Should be quite interesting to see hwo that all works out. I like the idea behind it. Makes sense. net-privacy.us.tc
By Kelly Dearmore
By Jim Schutze
By Rachel Watts
By Lauren Drewes Daniels
By Anna Merlan
By Lee Escobedo
By Alice Laussade
There is never a convenient time to get cancer. It doesn't matter what age you are or where you are in life; no one wants this roadblock. And, worse, when it comes to lymphoma, it can happen to anyone, regardless of his or her health.
But when Michael Palmer, guitarist for the Scottish quartet We Were Promised Jetpacks, received his diagnosis of Stage 2 Hodgkins lymphoma, it couldn't have come at a worse time — especially considering where the band was at that point. After completing a U.S. tour and recording their second album, In the Pit of the Stomach, late last year, the band had to put everything on hold indefinitely. There had been a healthy (and passionate) amount of critical praise for the band's debut, These Four Walls, and the more the band toured, the more heads they turned.
People didn't just respond with a light recommendation, either — their praise and suggestions to check out We Were Promised Jetpacks often sounded more like a mandate.
Of course, Palmer and his bandmates — vocalist and guitarist Adam Thompson, bassist Sean Smith and drummer Darren Lackie — have a slightly different memory of how their debut played out.
"There were some good reviews and we were very, very pleased by how it was received," Palmer says. "But I can certainly remember a few bad ones."
Still, the good outweighed the bad for this band. Until Palmer got word from his doctor.
While not a death sentence — especially since it was Stage 2 — Palmer's cancer journey was not a small challenge. Given that lymphoma is treatable with a very good chance of recovery, one has to blend caution with optimism when tackling it. It wasn't easy: Between January and July, Palmer's immune system had to be destroyed in hopes of building a new one. There was the expected hair loss and fatigue. There was a lot of vomiting, too. With chemotherapy every few weeks and almost 20 sessions of radiology in June, the good parts of his body were knocked around as the bad parts were hunted down. And, Palmer confirms, the mental drain was as bad as the physical drain.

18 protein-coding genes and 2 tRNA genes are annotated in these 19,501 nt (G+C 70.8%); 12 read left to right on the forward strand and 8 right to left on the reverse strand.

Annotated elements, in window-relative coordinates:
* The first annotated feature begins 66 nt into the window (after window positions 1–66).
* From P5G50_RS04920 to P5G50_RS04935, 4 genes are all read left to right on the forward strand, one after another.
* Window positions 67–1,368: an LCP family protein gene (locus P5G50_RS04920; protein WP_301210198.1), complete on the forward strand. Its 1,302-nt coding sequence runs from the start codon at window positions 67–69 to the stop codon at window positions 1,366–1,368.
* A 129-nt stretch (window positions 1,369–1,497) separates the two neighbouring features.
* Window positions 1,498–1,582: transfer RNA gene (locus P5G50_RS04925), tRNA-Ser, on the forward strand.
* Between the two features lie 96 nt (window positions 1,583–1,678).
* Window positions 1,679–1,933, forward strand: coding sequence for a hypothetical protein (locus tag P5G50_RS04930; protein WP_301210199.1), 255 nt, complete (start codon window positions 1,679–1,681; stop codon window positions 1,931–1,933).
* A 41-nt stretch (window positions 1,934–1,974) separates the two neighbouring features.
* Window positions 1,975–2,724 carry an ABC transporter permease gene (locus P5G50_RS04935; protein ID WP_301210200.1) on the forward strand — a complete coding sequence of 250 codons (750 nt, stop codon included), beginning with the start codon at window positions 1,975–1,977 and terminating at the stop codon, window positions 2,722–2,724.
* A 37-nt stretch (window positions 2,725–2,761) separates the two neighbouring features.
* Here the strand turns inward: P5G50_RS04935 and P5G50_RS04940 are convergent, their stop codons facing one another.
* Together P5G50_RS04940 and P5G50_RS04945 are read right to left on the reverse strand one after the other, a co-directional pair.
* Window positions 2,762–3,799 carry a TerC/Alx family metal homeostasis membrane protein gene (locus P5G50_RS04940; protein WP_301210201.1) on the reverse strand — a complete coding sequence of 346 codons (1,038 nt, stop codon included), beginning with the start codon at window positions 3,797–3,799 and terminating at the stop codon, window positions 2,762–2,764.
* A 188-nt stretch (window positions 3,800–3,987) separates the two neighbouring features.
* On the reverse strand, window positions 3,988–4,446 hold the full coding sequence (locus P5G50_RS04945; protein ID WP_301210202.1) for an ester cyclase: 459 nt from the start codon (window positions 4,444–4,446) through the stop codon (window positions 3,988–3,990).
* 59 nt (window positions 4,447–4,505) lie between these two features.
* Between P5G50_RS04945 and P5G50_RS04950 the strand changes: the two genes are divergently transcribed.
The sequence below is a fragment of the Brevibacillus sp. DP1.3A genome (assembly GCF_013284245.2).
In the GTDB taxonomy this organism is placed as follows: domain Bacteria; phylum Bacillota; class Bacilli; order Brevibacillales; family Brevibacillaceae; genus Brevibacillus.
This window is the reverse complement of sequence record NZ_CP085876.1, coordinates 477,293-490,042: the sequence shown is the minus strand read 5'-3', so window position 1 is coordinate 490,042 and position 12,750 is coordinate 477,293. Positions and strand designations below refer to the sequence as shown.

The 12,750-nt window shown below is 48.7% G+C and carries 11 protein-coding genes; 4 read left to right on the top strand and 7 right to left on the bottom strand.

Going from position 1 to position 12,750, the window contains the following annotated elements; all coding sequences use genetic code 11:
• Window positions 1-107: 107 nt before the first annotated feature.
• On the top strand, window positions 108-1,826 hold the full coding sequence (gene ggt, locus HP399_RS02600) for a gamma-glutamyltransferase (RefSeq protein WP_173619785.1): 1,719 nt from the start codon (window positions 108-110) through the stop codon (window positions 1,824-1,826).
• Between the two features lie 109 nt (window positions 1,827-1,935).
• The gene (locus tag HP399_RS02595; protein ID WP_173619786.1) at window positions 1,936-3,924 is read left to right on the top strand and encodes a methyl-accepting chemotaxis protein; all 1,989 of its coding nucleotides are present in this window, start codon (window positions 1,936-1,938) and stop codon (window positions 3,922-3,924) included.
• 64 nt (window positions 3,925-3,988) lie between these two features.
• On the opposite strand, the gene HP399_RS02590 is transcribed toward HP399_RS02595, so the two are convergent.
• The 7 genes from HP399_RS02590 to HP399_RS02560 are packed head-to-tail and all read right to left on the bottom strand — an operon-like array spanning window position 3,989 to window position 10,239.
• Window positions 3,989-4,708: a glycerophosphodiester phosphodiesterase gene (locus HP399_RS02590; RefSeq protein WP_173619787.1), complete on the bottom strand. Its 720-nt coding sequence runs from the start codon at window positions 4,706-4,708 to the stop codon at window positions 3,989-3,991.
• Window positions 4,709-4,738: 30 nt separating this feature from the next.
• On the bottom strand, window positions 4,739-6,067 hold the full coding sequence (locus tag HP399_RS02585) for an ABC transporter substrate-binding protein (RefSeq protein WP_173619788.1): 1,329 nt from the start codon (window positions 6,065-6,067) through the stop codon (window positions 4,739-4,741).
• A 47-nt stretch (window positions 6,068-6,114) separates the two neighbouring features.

Ask anyone who has gone through cancer treatment and he or she will probably explain that the boredom of sitting around and waiting is every bit as bad as the chemo. That was certainly the case with Palmer, who quickly saw his attitude about touring with his loud rock band change over the course of his treatment.
"I was itching to get back," he says. "It's good, actually. We toured pretty hard before, and I was beginning to approach each tour with an 'OK, here we go again' attitude. Now I can't wait to get back into it."
He has other reasons to be excited now, too. While not completely in the clear, Palmer reports that he feels much better at the moment. Sure, the effects of cancer can stick around well after treatment is done, but, though he occasionally feels ill in the morning, he truly believes he's finally making some headway.
Fittingly, his band too is starting off somewhat anew. After wrapping up the recording of In the Pit of the Stomach last year, We Were Promised Jetpacks finally saw the album earn its release earlier this month. It's a strong effort, as the sound retains the vitality found on These Four Walls.
But, after this cancer scare, it's safe to say that audiences can expect to see a band with even more drive and desire as We Were Promised Jetpacks move forward. With new songs like "Circles and Squares" and "Act On Impulse" standing on the same pedestal as older songs like "Quiet Little Voices" and "Ships With Holes Will Sink," there are plenty of reasons for older fans and newer fans to come to the band.
Their goal with the album, Palmer explains, was simple: "Hopefully just to get to keep touring and to make another record," he says. "That's always been our goal: To get to make another record."
If nothing else, second chances are something this band appreciates even more these days.